• February 25, 2020
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 I’m very privileged to have a family that I’m able to see a few times a year. They’ve helped shape me into the person I am today and their unwavering support has left a lasting impact on my life. (Photo Courtesy of Amanda Ray)


As long as I can remember, family has always been a significant force in my life. I’m lucky enough to have a family that’s very close, with most of my extended family living in North Carolina, and everyone else still in the United States. I get to see almost everyone at least once a year, usually around holidays– although I see my family that still lives in North Carolina every couple months or so. And it’s not like these are people who I feel obligated to spend time with because we’re related by blood, I legitimately enjoy spending time with them and have strong relationships with all of them.

My first memory relating to family is around the time my little sister, Ashlyn, was born. While I was only about two when my mom got pregnant with her, I remember sitting on their bed when they told me I was going to have a sister and feeling her kick against my mom’s belly. I also remember the first time I saw her:  I told my parents that we should “throw her in the trash can,” because at that moment I realized I was no longer going to be the center of attention. As Ashlyn and I grew up together, we were like most siblings (going through phases of being friendly and then hating each other), but despite the fact that we were both girls and only two and a half years apart, growing up we weren’t very close. Obviously we are sisters and love each other, but it wasn’t until about two years ago that we grew together and became close friends. Now, I will talk to her about everything, and even spend time with her for fun (something my younger self would not be able to believe). From her I learned that it takes time to build a relationship, and that the people I’m “stuck with” are cooler than I thought.

Besides my parents, my “Papa,” or mom’s father, has been the most influential person in my life. While I can’t think of my first memory with him, I do remember him picking me up from preschool when I was younger. He was a preacher at Highland United Methodist Church, and I went to preschool next door, and everyday he would come pick me up–always first in line– and on special occasions we would go to Wendy’s for a frosty and fries. 

Nearly everywhere we went, we were approached by people that said hello and sparked conversation, sometimes asking if I was the “famous” Amanda he always told stories about. I always thought that he must be famous somehow, and eventually came to realize that being a preacher makes you pretty well known in the community. One thing that stuck out to me about my Papa is that he always remembered people’s name and kindly talked to people wherever we went. He was the kind of person you wanted to be around: always uplifting others and treating them with kindness and compassion– something I’ve tried to incorporate into my own life.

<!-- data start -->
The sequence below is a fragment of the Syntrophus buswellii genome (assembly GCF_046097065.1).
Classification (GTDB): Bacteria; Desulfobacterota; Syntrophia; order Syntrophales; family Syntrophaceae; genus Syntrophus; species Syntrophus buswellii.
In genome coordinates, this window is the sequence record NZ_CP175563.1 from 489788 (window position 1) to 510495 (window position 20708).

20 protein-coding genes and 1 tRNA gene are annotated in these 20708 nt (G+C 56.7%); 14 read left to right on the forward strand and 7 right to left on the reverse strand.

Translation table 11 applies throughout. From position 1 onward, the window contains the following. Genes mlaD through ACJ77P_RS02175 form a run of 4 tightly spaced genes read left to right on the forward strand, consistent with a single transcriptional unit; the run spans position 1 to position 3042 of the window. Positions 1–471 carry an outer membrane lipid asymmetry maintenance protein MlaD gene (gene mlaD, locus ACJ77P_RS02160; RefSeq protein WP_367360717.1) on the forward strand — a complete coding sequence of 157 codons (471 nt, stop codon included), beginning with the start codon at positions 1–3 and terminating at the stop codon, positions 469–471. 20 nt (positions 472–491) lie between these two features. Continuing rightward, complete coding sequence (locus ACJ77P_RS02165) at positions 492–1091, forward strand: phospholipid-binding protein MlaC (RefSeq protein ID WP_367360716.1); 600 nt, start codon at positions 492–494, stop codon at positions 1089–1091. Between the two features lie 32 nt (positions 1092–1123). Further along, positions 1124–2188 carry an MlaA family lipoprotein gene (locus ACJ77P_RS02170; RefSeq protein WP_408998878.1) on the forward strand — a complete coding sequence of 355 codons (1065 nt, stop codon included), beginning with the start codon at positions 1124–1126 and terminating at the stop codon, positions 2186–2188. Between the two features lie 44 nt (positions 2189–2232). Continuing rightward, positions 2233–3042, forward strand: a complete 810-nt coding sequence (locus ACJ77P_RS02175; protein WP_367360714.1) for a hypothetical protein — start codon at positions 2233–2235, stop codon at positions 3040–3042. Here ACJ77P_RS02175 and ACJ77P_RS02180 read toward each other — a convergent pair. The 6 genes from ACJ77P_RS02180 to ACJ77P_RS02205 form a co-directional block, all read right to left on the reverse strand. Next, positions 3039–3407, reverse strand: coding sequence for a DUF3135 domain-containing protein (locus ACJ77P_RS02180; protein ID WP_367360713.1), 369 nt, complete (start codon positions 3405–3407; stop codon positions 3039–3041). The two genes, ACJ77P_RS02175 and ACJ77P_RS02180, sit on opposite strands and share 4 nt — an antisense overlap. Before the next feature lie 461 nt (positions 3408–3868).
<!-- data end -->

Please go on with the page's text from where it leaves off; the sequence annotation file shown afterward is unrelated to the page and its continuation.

My twin brothers, Carson and Davis, are also very influential and have been so fun to watch grow up. I also remember when my parents told me they were having my brothers and while at first I thought they were lying–two babies at once seemed like a prank– Ashlyn and I were excited to have two brothers running around. This time, I didn’t tell my mom to throw my siblings away, but instead was heartbroken when it took them almost two weeks to come home from the hospital (they were premature and everyone in the family got sick right before they were born). 

Since the day they came home, they’ve been causing chaos around the house and making my life a lot more interesting. From them I’ve been able to enjoy the playfulness of childhood for longer than I would’ve without them and have learned not to take anything too seriously. 

Some of my fondest memories growing up were with my cousins on our family beach trips. My dad’s parents were able to snag a beach house back in the 70’s, so growing up my family always went to the beach together. We would cram my family of six, my six cousins and their significant others, my aunts and uncles, and my grandparents into seven bedrooms and spend the week of July 4th at the beach. During this week,  we spent countless hours on the beach, playing soccer or football, boogie boarding, and rolling around in the sand. My cousins, while I initially had to spend time with them, were my first best friends and ultimately taught me the skills necessary to play and form connections with others.

By far, my parents are the most influential people in my life. They’ve been there for me since day one, and their consistent support and love has given me the tools I need to be successful. They’ve sacrificed countless hours of their life taking me and my three siblings to practice and competitions. My dad gave me an example of having a strong drive and a great work ethic. He sacrifices his own time to work for my swim team, which reduces the cost of my travels for swim meets. My mom, while also hardworking, demonstrated consistent kindness and empathy towards others that I’ve always tried to replicate. Their examples give me a high standard to strive for, and their sacrifices allow me to be successful.

My family serves as a backbone for me. They’re always there for me when I need support, and check up with me regularly to see how I’m doing. The experiences I’ve had with my family developed me into the person I am today, and I’m so fortunate they’re such a strong force in my life. 

 

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